For someone who has been around music and musicians most of her life, it’s amazing how much I don’t know. Here’s a (partial) list:
Anything about charts, intervals, structure, amplifiers, cables, pedal tuners, string gauges, theory, and harmony.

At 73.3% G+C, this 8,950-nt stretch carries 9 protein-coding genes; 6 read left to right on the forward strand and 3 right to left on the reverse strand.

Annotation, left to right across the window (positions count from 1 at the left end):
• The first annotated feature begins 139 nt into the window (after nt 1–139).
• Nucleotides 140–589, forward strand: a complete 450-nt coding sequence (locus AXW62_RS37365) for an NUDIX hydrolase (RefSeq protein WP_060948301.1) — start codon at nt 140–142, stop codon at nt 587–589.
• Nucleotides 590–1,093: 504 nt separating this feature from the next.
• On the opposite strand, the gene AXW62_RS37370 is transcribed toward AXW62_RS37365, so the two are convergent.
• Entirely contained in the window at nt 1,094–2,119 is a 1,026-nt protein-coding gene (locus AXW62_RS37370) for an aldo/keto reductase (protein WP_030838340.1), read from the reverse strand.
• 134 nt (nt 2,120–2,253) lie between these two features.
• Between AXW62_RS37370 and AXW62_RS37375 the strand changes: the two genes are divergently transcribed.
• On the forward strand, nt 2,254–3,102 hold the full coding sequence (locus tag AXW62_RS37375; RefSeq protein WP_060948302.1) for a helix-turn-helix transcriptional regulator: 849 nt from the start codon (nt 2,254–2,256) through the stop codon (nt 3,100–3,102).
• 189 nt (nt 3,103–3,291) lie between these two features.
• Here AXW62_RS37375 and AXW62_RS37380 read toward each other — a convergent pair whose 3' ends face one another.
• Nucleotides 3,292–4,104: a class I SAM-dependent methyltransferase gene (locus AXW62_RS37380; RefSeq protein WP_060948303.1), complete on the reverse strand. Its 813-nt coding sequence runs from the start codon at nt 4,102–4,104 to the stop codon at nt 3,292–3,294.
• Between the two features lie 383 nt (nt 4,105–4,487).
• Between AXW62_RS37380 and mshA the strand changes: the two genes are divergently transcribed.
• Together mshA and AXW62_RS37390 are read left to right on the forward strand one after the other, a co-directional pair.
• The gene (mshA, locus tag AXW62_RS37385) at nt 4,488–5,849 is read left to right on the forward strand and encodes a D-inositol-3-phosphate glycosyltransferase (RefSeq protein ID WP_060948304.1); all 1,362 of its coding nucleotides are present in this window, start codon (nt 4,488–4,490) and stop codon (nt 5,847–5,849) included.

Which begs the question (emphasis on begging): with no training, experience, vision, or time, can I think of myself as an outsider? I’m not bipolar like the great Daniel Johnston. I don’t ignore formal rules and convention like the mysterious Jandek. I’m not isolated or particularly unusual. And yet. The mainstream is hardly where I’m headed. I don’t fantasize about a career in music. My tool kit is negligible. And still I want to write songs. Paradoxically, my foundation — 25 years of serious contemplation — is also my Achilles heel. I’m a music critic. I know what’s good and what’s not, or at least what’s good and not good in my book. If I apply my critical faculties to my nascent songwriting efforts I will lose my nerve, if not my mind. So this is the challenge: to allow myself the space to create without judgement. And that is one hell of an exotic destination. When we’re young, we’re allowed – no, expected — to be boldly and baldly green. Not so in midlife. We’re meant to know what we’re doing, where we’re going, and how to get there. The prospect of sitting down with my guitar and letting early, tentative ideas exist in the world for EVEN A MOMENT without instantly banishing them in the name of good taste makes me feel exactly like what I am.